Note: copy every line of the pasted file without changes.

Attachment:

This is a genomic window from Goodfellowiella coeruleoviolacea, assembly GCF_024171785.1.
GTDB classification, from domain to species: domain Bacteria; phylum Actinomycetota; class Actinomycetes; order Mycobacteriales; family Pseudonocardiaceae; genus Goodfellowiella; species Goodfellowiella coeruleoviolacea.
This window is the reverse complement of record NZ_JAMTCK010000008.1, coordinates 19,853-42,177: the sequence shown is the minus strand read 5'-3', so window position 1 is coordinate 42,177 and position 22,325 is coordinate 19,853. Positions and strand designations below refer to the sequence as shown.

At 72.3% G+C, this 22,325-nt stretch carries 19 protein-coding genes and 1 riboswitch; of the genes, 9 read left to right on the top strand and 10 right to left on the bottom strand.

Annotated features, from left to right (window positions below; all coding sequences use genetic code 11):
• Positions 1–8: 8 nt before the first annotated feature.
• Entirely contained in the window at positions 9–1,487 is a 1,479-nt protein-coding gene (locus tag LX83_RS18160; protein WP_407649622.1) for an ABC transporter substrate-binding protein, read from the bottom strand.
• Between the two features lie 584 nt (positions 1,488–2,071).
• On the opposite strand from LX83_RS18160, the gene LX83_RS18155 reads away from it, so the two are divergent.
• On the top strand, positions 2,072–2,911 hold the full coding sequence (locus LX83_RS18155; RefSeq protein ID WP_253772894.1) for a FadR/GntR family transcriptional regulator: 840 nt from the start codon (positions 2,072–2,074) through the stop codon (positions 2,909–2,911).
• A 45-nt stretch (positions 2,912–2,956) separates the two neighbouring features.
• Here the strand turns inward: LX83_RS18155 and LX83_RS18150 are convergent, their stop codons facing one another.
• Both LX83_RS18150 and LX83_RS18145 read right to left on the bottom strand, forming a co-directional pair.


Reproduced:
This is a genomic window from Goodfellowiella coeruleoviolacea, assembly GCF_024171785.1.
GTDB classification, from domain to species: domain Bacteria; phylum Actinomycetota; class Actinomycetes; order Mycobacteriales; family Pseudonocardiaceae; genus Goodfellowiella; species Goodfellowiella coeruleoviolacea.
This window is the reverse complement of record NZ_JAMTCK010000008.1, coordinates 19,853-42,177: the sequence shown is the minus strand read 5'-3', so window position 1 is coordinate 42,177 and position 22,325 is coordinate 19,853. Positions and strand designations below refer to the sequence as shown.

At 72.3% G+C, this 22,325-nt stretch carries 19 protein-coding genes and 1 riboswitch; of the genes, 9 read left to right on the top strand and 10 right to left on the bottom strand.

Annotated features, from left to right (window positions below; all coding sequences use genetic code 11):
• Positions 1–8: 8 nt before the first annotated feature.
• Entirely contained in the window at positions 9–1,487 is a 1,479-nt protein-coding gene (locus tag LX83_RS18160; protein WP_407649622.1) for an ABC transporter substrate-binding protein, read from the bottom strand.
• Between the two features lie 584 nt (positions 1,488–2,071).
• On the opposite strand from LX83_RS18160, the gene LX83_RS18155 reads away from it, so the two are divergent.
• On the top strand, positions 2,072–2,911 hold the full coding sequence (locus LX83_RS18155; RefSeq protein ID WP_253772894.1) for a FadR/GntR family transcriptional regulator: 840 nt from the start codon (positions 2,072–2,074) through the stop codon (positions 2,909–2,911).
• A 45-nt stretch (positions 2,912–2,956) separates the two neighbouring features.
• Here the strand turns inward: LX83_RS18155 and LX83_RS18150 are convergent, their stop codons facing one another.
• Both LX83_RS18150 and LX83_RS18145 read right to left on the bottom strand, forming a co-directional pair.